How to Build Catapults for a Science Project

Students will build a catapult to learn about motion and the forces acting upon the projectile. Catapults were used in history to launch a projectile that smashed buildings and walls during a siege. These weapons of war will now teach students about the forces involved in moving a projectile or acting upon the projectile to put it in motion and the energy required to do so.


A Popsicle Stick Catapult

    1 Glue together one whole Popsicle stick to one half Popsicle stick to form an L. Repeat the process to make another L. Glue the two Ls together to form a rectangle.
    2 Make two more Ls from Step 1's instructions and glue them together to form another rectangle. Lay one rectangle on top of the other and glue them together to form the base of the catapult.
    3 Mark the middle of the rectangle on both sides with a pen.
    4 Glue two half sticks flat side down to your pen marks. These half sticks form uprights that are perpendicular to the foundation. The two uprights should be directly across from each other.
    5 Glue a half stick to the foundation near the corner flat side down, with the other end gluing to the upright. This forms a triangle and act as a brace. Repeat this with the other side so the braces are across from each other.
    6 Glue another half piece on the other side of your triangular braces. This will glue to each upright crossing the upright and forming a crosspiece. The piece is flat side down.
    7 Fold your 1 1/2-inch square piece of paper in half. Roll the half together to form a cone. Cut the top of the cone in half.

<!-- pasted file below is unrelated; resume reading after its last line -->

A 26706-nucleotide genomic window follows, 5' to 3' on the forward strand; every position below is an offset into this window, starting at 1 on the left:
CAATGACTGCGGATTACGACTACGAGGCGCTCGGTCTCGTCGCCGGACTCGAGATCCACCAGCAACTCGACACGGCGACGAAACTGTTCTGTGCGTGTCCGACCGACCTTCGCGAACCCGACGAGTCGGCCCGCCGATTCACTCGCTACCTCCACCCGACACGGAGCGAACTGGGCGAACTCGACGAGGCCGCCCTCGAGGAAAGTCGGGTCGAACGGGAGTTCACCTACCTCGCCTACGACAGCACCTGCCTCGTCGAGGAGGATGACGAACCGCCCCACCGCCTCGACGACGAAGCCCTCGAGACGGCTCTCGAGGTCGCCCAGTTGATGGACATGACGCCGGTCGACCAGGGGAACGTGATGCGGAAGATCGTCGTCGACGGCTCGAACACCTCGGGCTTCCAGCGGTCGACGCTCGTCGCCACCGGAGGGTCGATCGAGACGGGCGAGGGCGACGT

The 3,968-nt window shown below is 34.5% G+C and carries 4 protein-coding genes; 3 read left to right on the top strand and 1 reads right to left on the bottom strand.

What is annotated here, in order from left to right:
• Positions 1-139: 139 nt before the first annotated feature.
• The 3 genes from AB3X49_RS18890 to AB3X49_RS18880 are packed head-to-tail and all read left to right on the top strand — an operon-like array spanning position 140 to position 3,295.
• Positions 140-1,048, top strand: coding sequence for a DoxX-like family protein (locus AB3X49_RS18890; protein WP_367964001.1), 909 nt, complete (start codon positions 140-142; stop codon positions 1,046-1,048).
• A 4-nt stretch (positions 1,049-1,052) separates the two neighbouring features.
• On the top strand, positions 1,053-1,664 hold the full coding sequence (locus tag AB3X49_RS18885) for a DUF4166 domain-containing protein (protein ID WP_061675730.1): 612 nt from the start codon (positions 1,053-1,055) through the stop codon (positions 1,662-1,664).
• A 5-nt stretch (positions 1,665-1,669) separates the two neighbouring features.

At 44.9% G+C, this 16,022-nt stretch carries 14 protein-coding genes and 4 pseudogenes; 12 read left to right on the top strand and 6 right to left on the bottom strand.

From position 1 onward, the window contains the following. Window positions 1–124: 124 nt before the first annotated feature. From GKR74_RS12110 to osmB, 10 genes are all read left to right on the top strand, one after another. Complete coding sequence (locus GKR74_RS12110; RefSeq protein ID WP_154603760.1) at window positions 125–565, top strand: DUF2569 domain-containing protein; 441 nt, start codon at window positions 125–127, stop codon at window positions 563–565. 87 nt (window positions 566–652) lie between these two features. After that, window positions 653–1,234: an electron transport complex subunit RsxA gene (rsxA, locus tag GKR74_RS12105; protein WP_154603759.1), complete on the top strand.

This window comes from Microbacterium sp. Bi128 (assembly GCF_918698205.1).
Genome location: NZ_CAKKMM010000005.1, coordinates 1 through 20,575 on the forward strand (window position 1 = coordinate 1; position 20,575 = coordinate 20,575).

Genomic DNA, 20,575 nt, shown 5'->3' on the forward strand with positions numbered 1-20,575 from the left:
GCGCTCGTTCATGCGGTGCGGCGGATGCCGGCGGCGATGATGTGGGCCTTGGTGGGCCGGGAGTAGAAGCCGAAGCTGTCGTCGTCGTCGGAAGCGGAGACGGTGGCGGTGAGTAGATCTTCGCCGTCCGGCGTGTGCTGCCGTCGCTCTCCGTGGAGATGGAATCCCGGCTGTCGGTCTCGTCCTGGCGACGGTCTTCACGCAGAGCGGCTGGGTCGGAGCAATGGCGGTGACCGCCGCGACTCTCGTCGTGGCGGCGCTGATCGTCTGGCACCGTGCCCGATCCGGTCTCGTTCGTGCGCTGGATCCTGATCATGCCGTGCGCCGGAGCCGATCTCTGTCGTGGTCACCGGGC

8 Smash the bottom of the cone onto a whole Popsicle stick and glue it to the stick at the end. This is the throwing arm. The cup you just made is where the projectile rests.
    9 Fold the piece of string in half, placing the ends in your mouth or have a friend hold onto it. Twist the string 10 to 20 times.
    10 Fold the string in half again and secure the ends. Twist again 10 to 20 times.
    11 Fold the string in half again and repeat the twisting process. You now have a strong twisted rope.
    12 Thread the rope between the two full sticks under the cross pieces. Tie in place around the top stick with a square knot or double overhand knot. Move the knot to the side. The rope will go across the foundation to the other side, loop over the top part of the foundation and rest under the cross bar.
    13 Use the last half piece of Popsicle stick as a twister. Stick the flat end between the ropes. Twist backwards away from the uprights the desired amount of times.
    14 When the twister is as tight as desired, glue the throwing arm to the twister. Glue the non cup side to the twister and tightly hold while the glue sets. The cup should be upright and facing the uprights when completed. If done correctly, the arm should smack against the upright when done.
    15 Hold the arm down. Put a projectile in the cup and release. Use the wadded up paper for a projectile.

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